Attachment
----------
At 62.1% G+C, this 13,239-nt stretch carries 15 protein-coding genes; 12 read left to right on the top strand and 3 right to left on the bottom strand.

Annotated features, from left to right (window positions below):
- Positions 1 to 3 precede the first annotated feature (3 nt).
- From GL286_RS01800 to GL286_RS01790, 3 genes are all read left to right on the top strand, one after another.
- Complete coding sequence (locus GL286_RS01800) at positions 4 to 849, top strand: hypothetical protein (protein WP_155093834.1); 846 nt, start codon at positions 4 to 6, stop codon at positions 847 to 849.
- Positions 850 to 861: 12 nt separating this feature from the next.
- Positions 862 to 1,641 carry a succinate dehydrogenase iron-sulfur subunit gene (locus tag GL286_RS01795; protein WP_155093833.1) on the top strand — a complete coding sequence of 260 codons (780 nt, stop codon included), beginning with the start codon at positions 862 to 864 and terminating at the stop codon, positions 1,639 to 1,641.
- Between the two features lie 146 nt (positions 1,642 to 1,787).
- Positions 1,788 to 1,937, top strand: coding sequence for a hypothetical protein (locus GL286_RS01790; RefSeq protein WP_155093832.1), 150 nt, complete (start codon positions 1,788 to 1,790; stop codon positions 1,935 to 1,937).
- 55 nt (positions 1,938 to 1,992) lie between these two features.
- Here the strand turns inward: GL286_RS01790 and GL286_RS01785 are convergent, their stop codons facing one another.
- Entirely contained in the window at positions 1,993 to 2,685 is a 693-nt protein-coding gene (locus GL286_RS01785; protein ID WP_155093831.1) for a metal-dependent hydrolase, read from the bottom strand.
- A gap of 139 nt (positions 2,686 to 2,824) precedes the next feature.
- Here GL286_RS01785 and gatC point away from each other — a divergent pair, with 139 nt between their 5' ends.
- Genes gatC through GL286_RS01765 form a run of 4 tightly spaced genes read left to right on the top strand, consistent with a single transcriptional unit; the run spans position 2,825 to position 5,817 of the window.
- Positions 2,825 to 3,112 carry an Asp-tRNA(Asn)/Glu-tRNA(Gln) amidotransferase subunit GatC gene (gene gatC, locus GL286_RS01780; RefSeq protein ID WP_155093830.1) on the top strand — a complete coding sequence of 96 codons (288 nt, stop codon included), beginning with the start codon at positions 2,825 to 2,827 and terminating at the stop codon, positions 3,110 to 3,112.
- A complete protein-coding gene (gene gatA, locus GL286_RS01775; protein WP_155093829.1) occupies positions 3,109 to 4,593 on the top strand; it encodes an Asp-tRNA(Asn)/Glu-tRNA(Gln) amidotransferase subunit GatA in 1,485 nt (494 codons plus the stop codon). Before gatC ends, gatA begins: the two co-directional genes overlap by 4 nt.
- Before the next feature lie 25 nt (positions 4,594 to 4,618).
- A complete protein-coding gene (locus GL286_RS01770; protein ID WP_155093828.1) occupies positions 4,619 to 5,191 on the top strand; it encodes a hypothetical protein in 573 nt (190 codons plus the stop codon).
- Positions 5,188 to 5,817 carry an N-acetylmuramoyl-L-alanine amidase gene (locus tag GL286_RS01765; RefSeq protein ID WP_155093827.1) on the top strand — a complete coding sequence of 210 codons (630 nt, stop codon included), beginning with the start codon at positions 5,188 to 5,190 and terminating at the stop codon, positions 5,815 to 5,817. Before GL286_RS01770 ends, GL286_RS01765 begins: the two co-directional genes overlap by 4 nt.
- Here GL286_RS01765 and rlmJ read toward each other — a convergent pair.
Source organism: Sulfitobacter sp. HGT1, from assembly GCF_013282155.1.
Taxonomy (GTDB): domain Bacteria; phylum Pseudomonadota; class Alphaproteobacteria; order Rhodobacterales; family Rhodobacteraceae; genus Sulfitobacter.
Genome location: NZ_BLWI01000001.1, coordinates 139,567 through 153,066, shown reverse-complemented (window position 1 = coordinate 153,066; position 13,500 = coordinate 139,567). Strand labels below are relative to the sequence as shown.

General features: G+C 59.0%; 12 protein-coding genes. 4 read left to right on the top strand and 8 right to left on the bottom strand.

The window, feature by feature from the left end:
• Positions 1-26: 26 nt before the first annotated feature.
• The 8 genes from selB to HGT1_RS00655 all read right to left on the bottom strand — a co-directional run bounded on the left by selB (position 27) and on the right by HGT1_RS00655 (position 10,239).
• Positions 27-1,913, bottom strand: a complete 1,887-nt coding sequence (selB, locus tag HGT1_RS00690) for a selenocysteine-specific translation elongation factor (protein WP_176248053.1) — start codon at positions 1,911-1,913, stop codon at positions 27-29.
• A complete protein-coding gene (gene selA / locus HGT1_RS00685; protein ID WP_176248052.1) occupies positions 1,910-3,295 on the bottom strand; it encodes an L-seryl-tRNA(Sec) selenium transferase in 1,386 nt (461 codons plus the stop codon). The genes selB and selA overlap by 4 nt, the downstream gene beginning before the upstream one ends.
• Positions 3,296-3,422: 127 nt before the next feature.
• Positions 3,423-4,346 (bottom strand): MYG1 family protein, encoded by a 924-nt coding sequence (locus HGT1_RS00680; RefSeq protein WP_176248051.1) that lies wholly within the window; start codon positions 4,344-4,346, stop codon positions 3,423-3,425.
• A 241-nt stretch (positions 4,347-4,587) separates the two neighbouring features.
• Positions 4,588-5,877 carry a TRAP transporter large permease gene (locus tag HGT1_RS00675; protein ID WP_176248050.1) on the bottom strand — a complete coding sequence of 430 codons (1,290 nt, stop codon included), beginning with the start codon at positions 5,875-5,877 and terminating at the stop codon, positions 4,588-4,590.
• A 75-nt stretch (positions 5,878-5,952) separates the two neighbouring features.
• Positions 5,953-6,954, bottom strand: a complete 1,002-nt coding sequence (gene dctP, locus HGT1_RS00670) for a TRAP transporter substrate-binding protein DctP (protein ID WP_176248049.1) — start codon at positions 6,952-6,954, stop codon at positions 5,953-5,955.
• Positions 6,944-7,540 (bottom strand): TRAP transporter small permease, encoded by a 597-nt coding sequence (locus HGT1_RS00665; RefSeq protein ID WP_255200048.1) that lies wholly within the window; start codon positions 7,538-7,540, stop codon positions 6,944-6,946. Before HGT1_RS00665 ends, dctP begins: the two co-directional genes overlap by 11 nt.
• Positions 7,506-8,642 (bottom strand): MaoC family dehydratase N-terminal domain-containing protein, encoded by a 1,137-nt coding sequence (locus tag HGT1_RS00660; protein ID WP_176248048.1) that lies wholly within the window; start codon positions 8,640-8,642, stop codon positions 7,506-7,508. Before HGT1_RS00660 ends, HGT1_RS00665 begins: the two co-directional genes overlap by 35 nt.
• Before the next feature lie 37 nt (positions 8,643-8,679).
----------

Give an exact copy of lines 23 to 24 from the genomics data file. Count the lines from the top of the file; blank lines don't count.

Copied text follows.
Taxonomy (GTDB): domain Bacteria; phylum Pseudomonadota; class Alphaproteobacteria; order Rhodobacterales; family Rhodobacteraceae; genus Sulfitobacter.
Genome location: NZ_BLWI01000001.1, coordinates 139,567 through 153,066, shown reverse-complemented (window position 1 = coordinate 153,066; position 13,500 = coordinate 139,567). Strand labels below are relative to the sequence as shown.